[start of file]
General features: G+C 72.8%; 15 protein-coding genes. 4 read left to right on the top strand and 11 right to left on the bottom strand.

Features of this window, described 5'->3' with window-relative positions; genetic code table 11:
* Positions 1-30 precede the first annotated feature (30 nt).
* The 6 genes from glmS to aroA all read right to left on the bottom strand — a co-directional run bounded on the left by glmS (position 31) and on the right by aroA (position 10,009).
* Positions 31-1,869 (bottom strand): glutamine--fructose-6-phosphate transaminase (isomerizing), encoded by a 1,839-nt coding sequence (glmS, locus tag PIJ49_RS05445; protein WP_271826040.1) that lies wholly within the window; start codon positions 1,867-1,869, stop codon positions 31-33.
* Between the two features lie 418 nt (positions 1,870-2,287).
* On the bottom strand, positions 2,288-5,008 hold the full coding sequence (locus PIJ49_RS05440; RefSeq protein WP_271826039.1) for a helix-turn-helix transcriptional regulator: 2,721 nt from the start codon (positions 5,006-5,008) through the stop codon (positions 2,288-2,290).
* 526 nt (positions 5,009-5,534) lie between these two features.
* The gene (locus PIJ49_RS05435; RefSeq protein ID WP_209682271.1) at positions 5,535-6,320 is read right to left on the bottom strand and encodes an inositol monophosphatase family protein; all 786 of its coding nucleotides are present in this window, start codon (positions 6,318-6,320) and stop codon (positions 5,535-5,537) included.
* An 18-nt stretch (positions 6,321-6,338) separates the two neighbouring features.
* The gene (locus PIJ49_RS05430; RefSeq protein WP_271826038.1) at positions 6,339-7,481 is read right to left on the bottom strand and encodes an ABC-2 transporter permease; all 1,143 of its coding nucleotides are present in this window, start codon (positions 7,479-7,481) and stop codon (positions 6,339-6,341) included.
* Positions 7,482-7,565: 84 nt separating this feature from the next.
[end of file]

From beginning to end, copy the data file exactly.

General features: G+C 72.8%; 15 protein-coding genes. 4 read left to right on the top strand and 11 right to left on the bottom strand.

Features of this window, described 5'->3' with window-relative positions; genetic code table 11:
* Positions 1-30 precede the first annotated feature (30 nt).
* The 6 genes from glmS to aroA all read right to left on the bottom strand — a co-directional run bounded on the left by glmS (position 31) and on the right by aroA (position 10,009).
* Positions 31-1,869 (bottom strand): glutamine--fructose-6-phosphate transaminase (isomerizing), encoded by a 1,839-nt coding sequence (glmS, locus tag PIJ49_RS05445; protein WP_271826040.1) that lies wholly within the window; start codon positions 1,867-1,869, stop codon positions 31-33.
* Between the two features lie 418 nt (positions 1,870-2,287).
* On the bottom strand, positions 2,288-5,008 hold the full coding sequence (locus PIJ49_RS05440; RefSeq protein WP_271826039.1) for a helix-turn-helix transcriptional regulator: 2,721 nt from the start codon (positions 5,006-5,008) through the stop codon (positions 2,288-2,290).
* 526 nt (positions 5,009-5,534) lie between these two features.
* The gene (locus PIJ49_RS05435; RefSeq protein ID WP_209682271.1) at positions 5,535-6,320 is read right to left on the bottom strand and encodes an inositol monophosphatase family protein; all 786 of its coding nucleotides are present in this window, start codon (positions 6,318-6,320) and stop codon (positions 5,535-5,537) included.
* An 18-nt stretch (positions 6,321-6,338) separates the two neighbouring features.
* The gene (locus PIJ49_RS05430; RefSeq protein WP_271826038.1) at positions 6,339-7,481 is read right to left on the bottom strand and encodes an ABC-2 transporter permease; all 1,143 of its coding nucleotides are present in this window, start codon (positions 7,479-7,481) and stop codon (positions 6,339-6,341) included.
* Positions 7,482-7,565: 84 nt separating this feature from the next.